Upon filling out Jim’s death certificate, the question of “former occupation” arose. Kate’s answer, “Retired Renaissance Man” was rejected, either for not being sufficiently mundane or for conjuring up images of tilts on horseback. Too bad, because “Retired Renaissance Man” fit Jim better than any job title ever could.
Even describing Jim as a man of the world would be giving him short shrift. He was, instead, a man of many worlds: a Norwegian among Serbians, an urbanite who retired to small town life, and an Ohio flatlander who admired his daughter’s love of the mountain west. He was a staunch liberal who read conservative political pages and he sold 19th century pottery through e-commerce. He admired art and created it. And even when age and illness stole his physical vitality, he remained intellectually engaged to the end.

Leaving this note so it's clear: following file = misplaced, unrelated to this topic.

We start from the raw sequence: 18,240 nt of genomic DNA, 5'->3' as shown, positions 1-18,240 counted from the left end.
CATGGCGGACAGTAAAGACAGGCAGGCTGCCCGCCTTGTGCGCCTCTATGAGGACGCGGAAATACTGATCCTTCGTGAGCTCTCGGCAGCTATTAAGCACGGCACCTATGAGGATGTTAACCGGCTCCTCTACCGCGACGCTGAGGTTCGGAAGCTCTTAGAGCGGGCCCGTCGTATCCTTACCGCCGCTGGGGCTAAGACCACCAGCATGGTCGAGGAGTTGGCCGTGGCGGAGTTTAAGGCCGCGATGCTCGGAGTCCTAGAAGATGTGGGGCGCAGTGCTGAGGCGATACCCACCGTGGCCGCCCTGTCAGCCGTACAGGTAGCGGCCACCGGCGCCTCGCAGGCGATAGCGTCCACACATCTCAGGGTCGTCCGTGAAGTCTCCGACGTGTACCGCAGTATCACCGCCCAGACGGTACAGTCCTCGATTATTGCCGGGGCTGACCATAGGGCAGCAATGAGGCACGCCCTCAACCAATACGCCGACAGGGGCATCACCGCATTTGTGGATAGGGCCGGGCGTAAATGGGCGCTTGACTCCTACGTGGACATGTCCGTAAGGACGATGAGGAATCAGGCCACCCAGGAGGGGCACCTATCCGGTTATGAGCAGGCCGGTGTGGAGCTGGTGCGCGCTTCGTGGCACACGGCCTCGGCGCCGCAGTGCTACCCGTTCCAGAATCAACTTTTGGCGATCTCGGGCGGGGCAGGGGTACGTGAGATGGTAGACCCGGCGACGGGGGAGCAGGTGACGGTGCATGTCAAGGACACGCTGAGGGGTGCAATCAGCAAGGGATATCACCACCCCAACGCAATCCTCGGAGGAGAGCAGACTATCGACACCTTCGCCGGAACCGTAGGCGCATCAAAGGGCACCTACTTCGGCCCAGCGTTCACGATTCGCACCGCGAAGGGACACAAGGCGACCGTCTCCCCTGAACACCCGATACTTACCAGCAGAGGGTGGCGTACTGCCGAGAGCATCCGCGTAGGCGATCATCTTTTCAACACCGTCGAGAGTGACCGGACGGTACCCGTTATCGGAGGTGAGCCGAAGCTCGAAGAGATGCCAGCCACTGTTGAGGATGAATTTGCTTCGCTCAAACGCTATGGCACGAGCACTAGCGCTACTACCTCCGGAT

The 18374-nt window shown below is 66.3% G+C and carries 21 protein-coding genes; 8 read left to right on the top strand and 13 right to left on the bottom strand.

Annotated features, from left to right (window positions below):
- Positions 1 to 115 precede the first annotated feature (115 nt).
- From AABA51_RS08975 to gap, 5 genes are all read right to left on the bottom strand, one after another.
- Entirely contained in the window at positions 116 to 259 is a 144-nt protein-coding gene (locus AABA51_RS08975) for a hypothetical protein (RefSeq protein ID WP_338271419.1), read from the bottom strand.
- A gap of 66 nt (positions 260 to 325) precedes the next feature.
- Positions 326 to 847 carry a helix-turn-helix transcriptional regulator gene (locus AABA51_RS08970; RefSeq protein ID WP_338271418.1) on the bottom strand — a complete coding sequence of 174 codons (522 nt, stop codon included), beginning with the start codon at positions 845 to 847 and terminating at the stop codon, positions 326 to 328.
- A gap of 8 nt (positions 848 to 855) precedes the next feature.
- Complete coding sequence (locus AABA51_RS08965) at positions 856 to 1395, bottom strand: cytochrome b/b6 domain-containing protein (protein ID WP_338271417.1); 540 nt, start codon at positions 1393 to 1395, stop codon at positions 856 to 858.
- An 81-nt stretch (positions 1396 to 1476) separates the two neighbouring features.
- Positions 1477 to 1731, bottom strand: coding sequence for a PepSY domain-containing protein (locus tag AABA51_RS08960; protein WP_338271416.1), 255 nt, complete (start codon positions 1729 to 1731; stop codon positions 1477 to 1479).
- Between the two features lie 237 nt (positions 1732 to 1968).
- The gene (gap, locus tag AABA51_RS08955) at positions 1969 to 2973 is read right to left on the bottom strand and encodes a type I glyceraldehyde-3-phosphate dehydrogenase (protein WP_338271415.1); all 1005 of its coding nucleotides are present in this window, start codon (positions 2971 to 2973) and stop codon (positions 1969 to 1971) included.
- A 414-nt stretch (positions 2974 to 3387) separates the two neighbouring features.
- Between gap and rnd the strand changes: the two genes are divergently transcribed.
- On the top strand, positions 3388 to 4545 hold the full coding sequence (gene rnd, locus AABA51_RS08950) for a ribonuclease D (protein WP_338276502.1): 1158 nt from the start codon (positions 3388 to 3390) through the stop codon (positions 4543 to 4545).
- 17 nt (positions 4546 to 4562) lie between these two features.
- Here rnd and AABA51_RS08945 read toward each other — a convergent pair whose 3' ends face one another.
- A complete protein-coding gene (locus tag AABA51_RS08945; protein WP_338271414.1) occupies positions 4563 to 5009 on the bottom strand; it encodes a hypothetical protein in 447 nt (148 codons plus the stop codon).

Best of all, though, he embraced family, not only his own but the large and noisy Oklok clan as well. Together, he and Kate made 134 S. 8th Street a place that for the many siblings, in-laws, nieces and nephews would always be home.
His legacy lives on through his daughter and grandchildren whose interests range from hiking to robotics. It also lives through the many people he made think twice about something or consider for the first time. He will be sorely missed.
Memorial donations may be made to Habitat for Humanity in care of Bringman Clark Funeral Home 226 E. Wyandot Ave. Upper Sandusky, Ohio 43351.